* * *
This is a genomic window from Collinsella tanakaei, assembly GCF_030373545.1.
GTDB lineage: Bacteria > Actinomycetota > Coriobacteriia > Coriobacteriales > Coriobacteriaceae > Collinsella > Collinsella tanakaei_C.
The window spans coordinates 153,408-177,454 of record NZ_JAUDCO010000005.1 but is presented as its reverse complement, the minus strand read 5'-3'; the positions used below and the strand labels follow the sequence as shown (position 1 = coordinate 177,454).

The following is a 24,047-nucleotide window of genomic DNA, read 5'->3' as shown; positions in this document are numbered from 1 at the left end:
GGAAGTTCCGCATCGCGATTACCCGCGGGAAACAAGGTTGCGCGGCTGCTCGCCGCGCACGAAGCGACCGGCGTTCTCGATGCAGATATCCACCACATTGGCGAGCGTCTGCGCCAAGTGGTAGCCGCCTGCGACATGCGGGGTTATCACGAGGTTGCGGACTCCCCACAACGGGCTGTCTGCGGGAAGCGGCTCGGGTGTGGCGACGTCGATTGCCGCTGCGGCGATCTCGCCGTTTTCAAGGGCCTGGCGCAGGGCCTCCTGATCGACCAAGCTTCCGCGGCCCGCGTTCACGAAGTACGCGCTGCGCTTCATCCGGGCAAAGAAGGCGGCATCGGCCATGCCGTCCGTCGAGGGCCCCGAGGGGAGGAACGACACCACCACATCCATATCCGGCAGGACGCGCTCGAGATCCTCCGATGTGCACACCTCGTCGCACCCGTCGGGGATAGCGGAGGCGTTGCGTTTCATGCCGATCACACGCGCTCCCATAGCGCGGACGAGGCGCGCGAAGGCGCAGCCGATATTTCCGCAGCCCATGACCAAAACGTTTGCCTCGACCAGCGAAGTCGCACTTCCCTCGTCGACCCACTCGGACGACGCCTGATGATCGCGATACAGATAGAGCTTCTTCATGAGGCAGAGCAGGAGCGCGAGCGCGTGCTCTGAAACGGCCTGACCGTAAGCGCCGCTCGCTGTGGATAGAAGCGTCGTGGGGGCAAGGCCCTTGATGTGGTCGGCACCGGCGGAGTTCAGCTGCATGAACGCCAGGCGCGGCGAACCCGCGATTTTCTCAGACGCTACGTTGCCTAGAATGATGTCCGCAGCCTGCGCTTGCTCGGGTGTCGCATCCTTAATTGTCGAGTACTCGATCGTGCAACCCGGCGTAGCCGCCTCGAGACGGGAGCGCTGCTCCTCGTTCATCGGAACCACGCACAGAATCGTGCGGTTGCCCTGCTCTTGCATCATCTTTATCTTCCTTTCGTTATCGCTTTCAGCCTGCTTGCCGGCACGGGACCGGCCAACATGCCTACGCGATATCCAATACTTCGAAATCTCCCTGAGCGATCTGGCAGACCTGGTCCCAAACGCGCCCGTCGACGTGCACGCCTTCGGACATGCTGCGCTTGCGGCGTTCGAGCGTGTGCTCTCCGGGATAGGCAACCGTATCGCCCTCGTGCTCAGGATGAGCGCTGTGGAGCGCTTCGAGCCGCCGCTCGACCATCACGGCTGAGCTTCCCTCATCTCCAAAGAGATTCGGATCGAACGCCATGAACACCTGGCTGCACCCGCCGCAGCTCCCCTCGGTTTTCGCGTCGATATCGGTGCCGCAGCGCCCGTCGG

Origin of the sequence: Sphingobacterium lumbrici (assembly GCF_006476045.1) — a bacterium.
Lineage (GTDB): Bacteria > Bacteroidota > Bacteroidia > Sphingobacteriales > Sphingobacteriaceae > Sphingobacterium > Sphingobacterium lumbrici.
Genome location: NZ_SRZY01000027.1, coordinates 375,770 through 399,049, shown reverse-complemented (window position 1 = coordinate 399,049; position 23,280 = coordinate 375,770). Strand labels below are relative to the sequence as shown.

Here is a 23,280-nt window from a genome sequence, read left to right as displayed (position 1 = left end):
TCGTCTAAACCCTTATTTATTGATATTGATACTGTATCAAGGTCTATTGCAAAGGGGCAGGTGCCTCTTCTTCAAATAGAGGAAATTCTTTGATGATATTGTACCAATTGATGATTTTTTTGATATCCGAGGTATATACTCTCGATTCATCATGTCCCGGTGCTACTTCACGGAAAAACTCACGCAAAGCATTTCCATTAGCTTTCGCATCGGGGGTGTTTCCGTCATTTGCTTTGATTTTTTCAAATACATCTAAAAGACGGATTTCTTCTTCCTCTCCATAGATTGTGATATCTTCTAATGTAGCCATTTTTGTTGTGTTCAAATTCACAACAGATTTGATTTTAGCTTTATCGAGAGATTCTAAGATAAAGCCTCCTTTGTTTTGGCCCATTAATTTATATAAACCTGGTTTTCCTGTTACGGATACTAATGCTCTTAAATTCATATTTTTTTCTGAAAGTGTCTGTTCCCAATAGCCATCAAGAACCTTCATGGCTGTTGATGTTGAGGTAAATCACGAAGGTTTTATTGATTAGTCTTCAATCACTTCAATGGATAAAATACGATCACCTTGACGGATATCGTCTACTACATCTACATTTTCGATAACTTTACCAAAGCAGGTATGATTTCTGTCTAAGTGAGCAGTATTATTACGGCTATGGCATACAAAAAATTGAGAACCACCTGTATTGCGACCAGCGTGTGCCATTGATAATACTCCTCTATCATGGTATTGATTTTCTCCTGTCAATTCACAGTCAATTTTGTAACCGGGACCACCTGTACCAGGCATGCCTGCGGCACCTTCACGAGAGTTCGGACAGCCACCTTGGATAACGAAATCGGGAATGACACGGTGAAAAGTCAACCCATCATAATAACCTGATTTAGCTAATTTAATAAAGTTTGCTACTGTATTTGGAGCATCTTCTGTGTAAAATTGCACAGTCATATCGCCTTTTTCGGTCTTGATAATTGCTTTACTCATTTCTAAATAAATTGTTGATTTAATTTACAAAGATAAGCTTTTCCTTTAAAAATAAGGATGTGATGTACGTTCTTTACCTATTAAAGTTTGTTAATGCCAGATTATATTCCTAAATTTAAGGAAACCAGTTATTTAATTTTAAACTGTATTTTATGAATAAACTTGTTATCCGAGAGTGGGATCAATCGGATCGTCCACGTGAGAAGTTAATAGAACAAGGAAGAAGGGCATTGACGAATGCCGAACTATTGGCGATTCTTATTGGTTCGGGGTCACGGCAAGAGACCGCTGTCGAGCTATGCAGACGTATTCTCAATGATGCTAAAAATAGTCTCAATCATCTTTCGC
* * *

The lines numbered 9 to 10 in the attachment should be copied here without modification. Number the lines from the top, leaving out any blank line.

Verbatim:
Here is a 23,280-nt window from a genome sequence, read left to right as displayed (position 1 = left end):
TCGTCTAAACCCTTATTTATTGATATTGATACTGTATCAAGGTCTATTGCAAAGGGGCAGGTGCCTCTTCTTCAAATAGAGGAAATTCTTTGATGATATTGTACCAATTGATGATTTTTTTGATATCCGAGGTATATACTCTCGATTCATCATGTCCCGGTGCTACTTCACGGAAAAACTCACGCAAAGCATTTCCATTAGCTTTCGCATCGGGGGTGTTTCCGTCATTTGCTTTGATTTTTTCAAATACATCTAAAAGACGGATTTCTTCTTCCTCTCCATAGATTGTGATATCTTCTAATGTAGCCATTTTTGTTGTGTTCAAATTCACAACAGATTTGATTTTAGCTTTATCGAGAGATTCTAAGATAAAGCCTCCTTTGTTTTGGCCCATTAATTTATATAAACCTGGTTTTCCTGTTACGGATACTAATGCTCTTAAATTCATATTTTTTTCTGAAAGTGTCTGTTCCCAATAGCCATCAAGAACCTTCATGGCTGTTGATGTTGAGGTAAATCACGAAGGTTTTATTGATTAGTCTTCAATCACTTCAATGGATAAAATACGATCACCTTGACGGATATCGTCTACTACATCTACATTTTCGATAACTTTACCAAAGCAGGTATGATTTCTGTCTAAGTGAGCAGTATTATTACGGCTATGGCATACAAAAAATTGAGAACCACCTGTATTGCGACCAGCGTGTGCCATTGATAATACTCCTCTATCATGGTATTGATTTTCTCCTGTCAATTCACAGTCAATTTTGTAACCGGGACCACCTGTACCAGGCATGCCTGCGGCACCTTCACGAGAGTTCGGACAGCCACCTTGGATAACGAAATCGGGAATGACACGGTGAAAAGTCAACCCATCATAATAACCTGATTTAGCTAATTTAATAAAGTTTGCTACTGTATTTGGAGCATCTTCTGTGTAAAATTGCACAGTCATATCGCCTTTTTCGGTCTTGATAATTGCTTTACTCATTTCTAAATAAATTGTTGATTTAATTTACAAAGATAAGCTTTTCCTTTAAAAATAAGGATGTGATGTACGTTCTTTACCTATTAAAGTTTGTTAATGCCAGATTATATTCCTAAATTTAAGGAAACCAGTTATTTAATTTTAAACTGTATTTTATGAATAAACTTGTTATCCGAGAGTGGGATCAATCGGATCGTCCACGTGAGAAGTTAATAGAACAAGGAAGAAGGGCATTGACGAATGCCGAACTATTGGCGATTCTTATTGGTTCGGGGTCACGGCAAGAGACCGCTGTCGAGCTATGCAGACGTATTCTCAATGATGCTAAAAATAGTCTCAATCATCTTTCGC